November 19, 2019
Michelin-star chef Grant Achatz chatted with us about his latest New York City restaurants, The Aviary and The Office, and why he decided to bring his culinary talents to the Big Apple.
What made you want to open your latest spots, The Aviary and The Office, in New York City?
GRANT ACHATZ: Well, I think there’s always been a level of proving yourself in New York. I have, obviously, a lot of industry friends there. They were like, “Oh, yeah, you’re a big fish in a small pond. If you really want to establish yourself, you need to come to the big city and do it in New York.” So there was that. I think it was a perfect storm of opportunity for us, partnering with the Mandarin Oriental in that iconic space with that view overlooking Central Park. I’m very close with chef Thomas Keller and he’s in the building. It all seemed to fit for the time and place, honestly.
I've always found you to be a chef that has a succinct vision for what each of your restaurants is supposed to be and mean. What do Alinea, Next, Roister, The Aviary, and The Office respresent to you?
GA: For Alinea, it’s always been about constant creativity and evolution. That would be the hallmark of that restaurant and still is, just constantly reinventing and evolving. Next is a shape-shifter. We thematically choose to do the four menus a year but the restaurant dramatically changes, both in its personality, service, and food and beverage offerings. Roister, the newest one to come online, is kind of the anti-Alinea in that it’s, by intent, not super refined. It’s loud, it’s kind of rustic, it’s boisterous. With The Aviary, I’ve always looked at it like the Alinea for drinks. It was always about taking that approach to thinking outside the box, in terms of flavor combinations, and rethinking the vessels that you put cocktails in, and taking that creativity to the extreme. And The Office, it’s a traditional speak-easy style bar, and I just liked the juxtaposition of The Aviary and The Office, especially because they’re right next to each other. There’s this great yin and yang that I think really compliments them both and makes them stand out in a different way. I think, without that juxtaposition, they would be less successful on their own.
There are plenty of chefs that make great food, but at some point there's got to be something beyond that that turns a good chef into a great chef, no?
GA: I hate to keep going back to the creativity, but for me, that’s what I want my legacy to be. That’s what I want people to think of me and say about me when I’m gone or after I eventually retire and stop cooking. I’m 43 now. Alinea’s been open for over 12 years and I’m just very proud of the fact that we’ve kept pushing in terms of the creativity. It would be awesome if 35 years from now, young cooks coming out of culinary school flipped open the Alinea cookbook or watched something like the Chef's Table Netflix documentary and said to themselves, “Throughout his entire career, he just never stopped pushing the creativity.” To me, that’s what it’s all about.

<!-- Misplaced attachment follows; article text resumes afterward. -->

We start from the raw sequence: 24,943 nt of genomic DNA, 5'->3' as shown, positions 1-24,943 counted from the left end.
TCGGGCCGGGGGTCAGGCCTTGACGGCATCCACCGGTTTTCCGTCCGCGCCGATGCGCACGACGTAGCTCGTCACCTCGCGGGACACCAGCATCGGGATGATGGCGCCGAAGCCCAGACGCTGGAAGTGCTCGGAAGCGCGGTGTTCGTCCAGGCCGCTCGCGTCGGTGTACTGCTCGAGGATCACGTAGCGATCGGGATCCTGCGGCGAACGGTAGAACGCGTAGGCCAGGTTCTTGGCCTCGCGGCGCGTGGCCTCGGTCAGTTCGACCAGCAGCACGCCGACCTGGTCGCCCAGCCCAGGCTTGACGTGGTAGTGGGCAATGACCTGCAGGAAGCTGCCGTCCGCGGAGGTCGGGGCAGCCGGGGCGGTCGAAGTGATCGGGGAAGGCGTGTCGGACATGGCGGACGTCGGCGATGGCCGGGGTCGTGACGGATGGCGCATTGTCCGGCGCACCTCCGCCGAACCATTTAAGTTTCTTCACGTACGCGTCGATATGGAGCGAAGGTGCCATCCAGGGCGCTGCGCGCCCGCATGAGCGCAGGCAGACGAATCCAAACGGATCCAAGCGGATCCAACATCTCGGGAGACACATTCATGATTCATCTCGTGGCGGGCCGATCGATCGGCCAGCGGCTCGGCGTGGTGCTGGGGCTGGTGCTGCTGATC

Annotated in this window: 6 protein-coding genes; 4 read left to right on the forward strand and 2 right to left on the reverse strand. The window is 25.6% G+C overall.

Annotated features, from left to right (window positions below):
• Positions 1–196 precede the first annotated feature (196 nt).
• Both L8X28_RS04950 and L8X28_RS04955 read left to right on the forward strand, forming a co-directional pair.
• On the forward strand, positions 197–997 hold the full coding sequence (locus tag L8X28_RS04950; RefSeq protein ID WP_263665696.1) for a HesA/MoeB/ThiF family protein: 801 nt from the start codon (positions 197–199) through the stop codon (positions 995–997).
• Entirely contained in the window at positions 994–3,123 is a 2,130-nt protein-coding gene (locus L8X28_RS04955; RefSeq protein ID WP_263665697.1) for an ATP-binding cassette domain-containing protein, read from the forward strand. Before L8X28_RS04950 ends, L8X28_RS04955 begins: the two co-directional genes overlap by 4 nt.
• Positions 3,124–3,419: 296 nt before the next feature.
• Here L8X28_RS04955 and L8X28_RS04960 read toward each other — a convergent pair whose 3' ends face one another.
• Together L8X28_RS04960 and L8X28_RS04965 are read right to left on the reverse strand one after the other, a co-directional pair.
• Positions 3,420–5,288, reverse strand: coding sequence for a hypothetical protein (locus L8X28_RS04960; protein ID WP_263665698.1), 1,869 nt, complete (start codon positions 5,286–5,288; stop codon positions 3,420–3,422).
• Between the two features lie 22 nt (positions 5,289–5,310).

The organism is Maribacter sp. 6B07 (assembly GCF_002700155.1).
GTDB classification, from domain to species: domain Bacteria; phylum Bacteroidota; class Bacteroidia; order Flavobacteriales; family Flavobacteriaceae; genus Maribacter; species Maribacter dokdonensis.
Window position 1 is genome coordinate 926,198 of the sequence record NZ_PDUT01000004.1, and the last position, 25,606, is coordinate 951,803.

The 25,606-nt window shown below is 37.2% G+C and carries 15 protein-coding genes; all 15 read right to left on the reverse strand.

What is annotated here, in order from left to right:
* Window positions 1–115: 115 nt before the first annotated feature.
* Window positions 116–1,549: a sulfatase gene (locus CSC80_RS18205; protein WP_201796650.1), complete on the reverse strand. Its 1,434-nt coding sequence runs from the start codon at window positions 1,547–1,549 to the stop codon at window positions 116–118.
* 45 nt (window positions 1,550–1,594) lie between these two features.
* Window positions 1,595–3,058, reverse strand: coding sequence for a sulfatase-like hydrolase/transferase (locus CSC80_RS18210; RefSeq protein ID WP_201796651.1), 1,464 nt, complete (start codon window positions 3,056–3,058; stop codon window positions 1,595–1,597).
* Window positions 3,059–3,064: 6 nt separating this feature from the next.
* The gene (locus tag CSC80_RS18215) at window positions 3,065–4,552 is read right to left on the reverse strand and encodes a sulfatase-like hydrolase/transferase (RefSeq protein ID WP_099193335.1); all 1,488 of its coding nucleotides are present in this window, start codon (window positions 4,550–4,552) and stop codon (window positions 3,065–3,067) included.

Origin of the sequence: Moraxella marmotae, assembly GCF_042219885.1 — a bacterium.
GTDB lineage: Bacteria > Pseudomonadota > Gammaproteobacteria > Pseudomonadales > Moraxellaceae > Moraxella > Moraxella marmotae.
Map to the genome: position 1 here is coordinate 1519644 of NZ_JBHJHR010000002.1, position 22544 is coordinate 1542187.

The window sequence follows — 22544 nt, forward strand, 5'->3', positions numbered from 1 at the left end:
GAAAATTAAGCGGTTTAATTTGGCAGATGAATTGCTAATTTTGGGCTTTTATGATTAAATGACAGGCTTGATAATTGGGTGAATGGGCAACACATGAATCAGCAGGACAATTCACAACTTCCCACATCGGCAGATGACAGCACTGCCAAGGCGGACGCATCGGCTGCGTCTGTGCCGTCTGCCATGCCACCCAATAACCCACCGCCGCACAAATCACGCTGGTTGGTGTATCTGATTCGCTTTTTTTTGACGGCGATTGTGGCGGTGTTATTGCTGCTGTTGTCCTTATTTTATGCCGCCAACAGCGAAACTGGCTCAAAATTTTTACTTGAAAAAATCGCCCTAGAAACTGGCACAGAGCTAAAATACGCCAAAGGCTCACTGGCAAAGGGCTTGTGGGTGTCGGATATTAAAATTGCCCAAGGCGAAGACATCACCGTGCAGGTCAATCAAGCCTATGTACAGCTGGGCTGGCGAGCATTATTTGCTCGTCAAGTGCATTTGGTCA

Has there been a chef in the past year who has impressed you with something that they’ve cooked for you?
GA: Oh, there are several. Recently, I was in Los Angeles doing another filming project with Netflix and I had the opportunity to eat at Vespertine. The chef, Jordan Kahn, was on the opening team of Alinea and was there a little over a year. I just always really respected his creativity, his very precise hand in the kitchen. So I was really hoping that he was going to knock our socks off and it was awesome. Early on, he got really criticized by some of the food writers as well when they first opened. Of course we’re friends and I wanted him to succeed so I was a little bit nervous. I was thinking to myself, “What if I don’t like it?” But what he’s created there is something really special.
In New York, my last meal at Empellón with Alex Stupak stands out as well. He was the opening pastry chef at Alinea, and I just thought it seems so absurd to me, years ago when he said, “I’m going to quit being a pastry chef and open a Mexican restaurant.” It just seemed so out of left field. But yeah, his food is technically superior and just, it’s delicious. That’s the thing for me, all over the world, I’ve been very fortunate to travel—Japan, Spain, all over the place—there’s just such a diversity in the creativity and the personal style that’s out there. If you’re exposed, it’s just great to see.
What's on your horizon for 2018? I heard there's a cocktail book in the works.
GA: Well, I typically say nothing because, [Laughs] if I’m in Chicago, I’m still in the restaurants every day, maybe 12 to 14 hours a day cooking, just like I watched Thomas Keller do. We have The Aviary book coming out. That’s kind of a big project that we’ve been working on. The possibility of potentially taking The Aviary and The Office to some of my favorite cities in the world such as London, Tokyo, and Barcelona, would be awesome. So you just never know what the curve that’s going to come up on you is going to take you.
Photography by: Photography courtesy Christian Seel